A new month, a new round-up of rights news from around the world. In addition as I am just starting a new job in South East Asia the regional focus will expand a little to reflect interesting new resources I discover here in the course of my work.

Firstly, an interesting short piece in the IHT on the situation of women in Myanmar. The author Didi Kirsten Tatlow highlights some of the major issues being addressed in terms of gender. She reports on “very active” women’s groups taking advantage of the new political liberalisation. She highlights legislative need such as the preparation of a law on domestic violence. Also interestingly she highlights a role for women as peace-keepers in the communities affected by war, such as the current violence between Buddhist and Muslim communities. She also states that a more general survey of women in the country to understand better there status and role in this society. I look forward to seeing the results of some of these interesting ideas.

Secondly, a piece in 500 Words Magazine, a magazine publishing essays on Sudan through the words of the Sudanese Youth. I particularly like this piece
Why Breakfast should be banned in Sudan which recounts in an amusing way the problem of inefficiency in Sudan’s working culture. Another nice piece is What we used to be and what we are now which reflects on the changes in Sudan since his childhood and discusses the responsibilities of the youth of today in addressing development.

Finally, a compelling look at sexual harrassment and sexual violence around the world by the Fair Observer. These selection f articles compare and contrast the issue of assuring safety for women in their day to day lives in a number of different contexts, from implementing laws in post-conflict DRC to combatting traditional values in post-revolution Egypt, to creating safe public spaces in Latin America. to the difference class can make in protecting women from violence in India. All the articles highlight a common idea of women being perceived a certain way by society, requiring certain special treatments or being required to limit themselves to certain feminine behaviour or actions.

The origins of these ideas are very nicely highlighted by the South African contribution, an interview with Bernadette Muthien. She states:

(l)et’s just try to understand how the violence works: Gender based violence obviously occurs based on gender and the root cause of all violence we would argue is patriarchy. It precedes all the economic systems we know today … And patriarchy has been around for thousands of years … What patriarchy does is it uses violence in general to control people and gender based violence specifically to control people. This can be seen by looking at child rape and child sexual abuse. When a child is raped, then that person is marked by that rape for the rest of their lives. Sometimes they themselves become perpetrators. In other words, if you rape a child, you have that person incapacitated for almost the rest of their lives. It can become an incredibly powerful source of control, and then you have an automatic cyclic existence of rape: generation after generation gets raped. I become a parent, I rape my child – it perpetuates itself and the mechanisms of control become almost unconscious. It is a system to maintain control over people, and women in particular.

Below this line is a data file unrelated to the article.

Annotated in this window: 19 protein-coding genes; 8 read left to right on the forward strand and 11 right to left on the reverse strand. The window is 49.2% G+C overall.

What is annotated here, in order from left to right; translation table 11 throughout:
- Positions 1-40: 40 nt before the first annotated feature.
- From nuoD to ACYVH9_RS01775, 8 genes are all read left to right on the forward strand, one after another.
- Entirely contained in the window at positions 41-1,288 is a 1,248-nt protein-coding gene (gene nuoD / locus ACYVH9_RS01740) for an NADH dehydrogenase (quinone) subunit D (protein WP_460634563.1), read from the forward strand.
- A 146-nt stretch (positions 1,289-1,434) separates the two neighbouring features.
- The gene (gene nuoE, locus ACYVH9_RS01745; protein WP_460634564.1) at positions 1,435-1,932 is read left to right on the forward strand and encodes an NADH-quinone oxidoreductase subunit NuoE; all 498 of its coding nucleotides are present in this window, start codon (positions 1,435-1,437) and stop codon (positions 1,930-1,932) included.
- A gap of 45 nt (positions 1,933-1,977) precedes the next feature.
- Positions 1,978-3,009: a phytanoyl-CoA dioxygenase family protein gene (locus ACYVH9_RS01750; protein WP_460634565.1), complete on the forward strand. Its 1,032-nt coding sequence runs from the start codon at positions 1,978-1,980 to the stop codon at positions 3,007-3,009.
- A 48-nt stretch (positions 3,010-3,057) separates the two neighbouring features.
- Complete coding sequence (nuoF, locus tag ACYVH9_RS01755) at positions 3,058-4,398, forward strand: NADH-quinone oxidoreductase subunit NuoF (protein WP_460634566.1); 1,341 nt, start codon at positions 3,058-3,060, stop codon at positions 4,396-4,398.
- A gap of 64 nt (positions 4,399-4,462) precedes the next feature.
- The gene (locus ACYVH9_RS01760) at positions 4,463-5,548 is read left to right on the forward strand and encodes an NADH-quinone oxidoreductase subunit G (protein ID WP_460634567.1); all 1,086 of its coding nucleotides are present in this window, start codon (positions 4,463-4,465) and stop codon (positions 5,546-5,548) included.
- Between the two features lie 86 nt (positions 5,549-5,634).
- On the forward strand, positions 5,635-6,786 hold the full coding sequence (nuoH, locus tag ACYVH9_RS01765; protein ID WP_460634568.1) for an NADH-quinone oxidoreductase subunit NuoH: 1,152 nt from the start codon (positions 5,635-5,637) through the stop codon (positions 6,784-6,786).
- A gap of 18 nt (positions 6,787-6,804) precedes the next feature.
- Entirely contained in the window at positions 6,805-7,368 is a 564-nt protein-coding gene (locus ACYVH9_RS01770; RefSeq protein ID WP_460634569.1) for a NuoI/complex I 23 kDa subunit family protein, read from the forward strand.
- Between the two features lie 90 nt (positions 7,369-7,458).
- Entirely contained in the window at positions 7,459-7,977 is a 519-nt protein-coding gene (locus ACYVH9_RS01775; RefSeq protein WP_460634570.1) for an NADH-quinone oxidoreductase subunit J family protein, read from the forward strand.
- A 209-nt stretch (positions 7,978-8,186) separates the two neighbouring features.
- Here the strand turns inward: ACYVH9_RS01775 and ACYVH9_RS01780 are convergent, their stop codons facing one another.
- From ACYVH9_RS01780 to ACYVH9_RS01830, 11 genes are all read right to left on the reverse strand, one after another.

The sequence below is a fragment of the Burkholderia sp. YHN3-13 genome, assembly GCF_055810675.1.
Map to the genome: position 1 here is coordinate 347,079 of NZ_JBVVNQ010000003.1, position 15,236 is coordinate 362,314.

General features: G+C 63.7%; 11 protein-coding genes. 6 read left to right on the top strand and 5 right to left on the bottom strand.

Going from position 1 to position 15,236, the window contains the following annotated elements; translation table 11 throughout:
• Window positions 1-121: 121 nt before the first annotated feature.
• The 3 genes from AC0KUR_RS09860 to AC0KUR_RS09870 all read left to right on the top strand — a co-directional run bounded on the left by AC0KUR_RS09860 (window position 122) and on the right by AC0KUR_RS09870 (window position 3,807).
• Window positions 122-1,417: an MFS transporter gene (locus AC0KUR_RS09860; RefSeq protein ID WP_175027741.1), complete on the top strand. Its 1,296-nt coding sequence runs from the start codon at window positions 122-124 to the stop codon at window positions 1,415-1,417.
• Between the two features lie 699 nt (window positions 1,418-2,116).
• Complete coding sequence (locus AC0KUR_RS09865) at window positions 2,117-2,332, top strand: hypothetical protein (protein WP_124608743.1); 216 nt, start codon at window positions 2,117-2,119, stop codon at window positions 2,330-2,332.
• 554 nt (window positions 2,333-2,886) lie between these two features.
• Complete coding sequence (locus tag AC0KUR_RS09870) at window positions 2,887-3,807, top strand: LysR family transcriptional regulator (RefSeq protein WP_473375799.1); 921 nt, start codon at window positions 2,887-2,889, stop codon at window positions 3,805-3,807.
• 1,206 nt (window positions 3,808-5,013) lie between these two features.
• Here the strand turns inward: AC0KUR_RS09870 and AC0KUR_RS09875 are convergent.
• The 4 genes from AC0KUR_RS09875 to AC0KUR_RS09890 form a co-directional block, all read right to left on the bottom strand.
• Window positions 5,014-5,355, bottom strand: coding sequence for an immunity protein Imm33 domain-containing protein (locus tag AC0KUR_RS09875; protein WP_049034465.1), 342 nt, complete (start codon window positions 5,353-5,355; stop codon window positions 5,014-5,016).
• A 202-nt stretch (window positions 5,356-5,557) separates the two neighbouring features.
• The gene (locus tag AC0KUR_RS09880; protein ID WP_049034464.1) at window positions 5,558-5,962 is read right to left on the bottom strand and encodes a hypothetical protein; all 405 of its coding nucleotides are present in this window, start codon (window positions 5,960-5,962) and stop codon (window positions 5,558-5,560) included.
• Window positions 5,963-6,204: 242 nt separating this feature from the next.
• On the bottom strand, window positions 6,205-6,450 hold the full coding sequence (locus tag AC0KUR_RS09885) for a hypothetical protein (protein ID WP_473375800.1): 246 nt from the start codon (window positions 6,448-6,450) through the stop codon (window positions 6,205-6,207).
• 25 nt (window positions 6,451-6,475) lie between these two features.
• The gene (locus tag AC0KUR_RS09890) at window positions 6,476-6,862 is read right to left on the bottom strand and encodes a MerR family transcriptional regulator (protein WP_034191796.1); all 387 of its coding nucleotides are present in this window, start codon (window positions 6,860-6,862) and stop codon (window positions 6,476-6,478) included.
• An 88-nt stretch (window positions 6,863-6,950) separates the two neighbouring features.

She goes on to conclude with a vision which takes sexual abuse and harassment out of the box of gender issues and women’s issues. She highlights a wider aspiration which includes aspiration for a new form of masculinity and an idea of feminism which is cooperative rather than competitive. A difficult goal perhaps, but one which could really make a difference.

In her words:

I would like to continue to have hope. We must try and find hope for what we do and it would be good if we could continue to do the work we do – To find more and more people using cooperation rather than competition, and if more and more men come along and say “We have to construct better models of masculinity, better ways to relate to one another”; more and more women saying, “I do not want to be a victim. I want to take my own agency and power but I don’t want to be like Margaret Thatcher either. I want to be a woman who is not patriarchal.” and women coming together, working with one another, that could be very wonderful.

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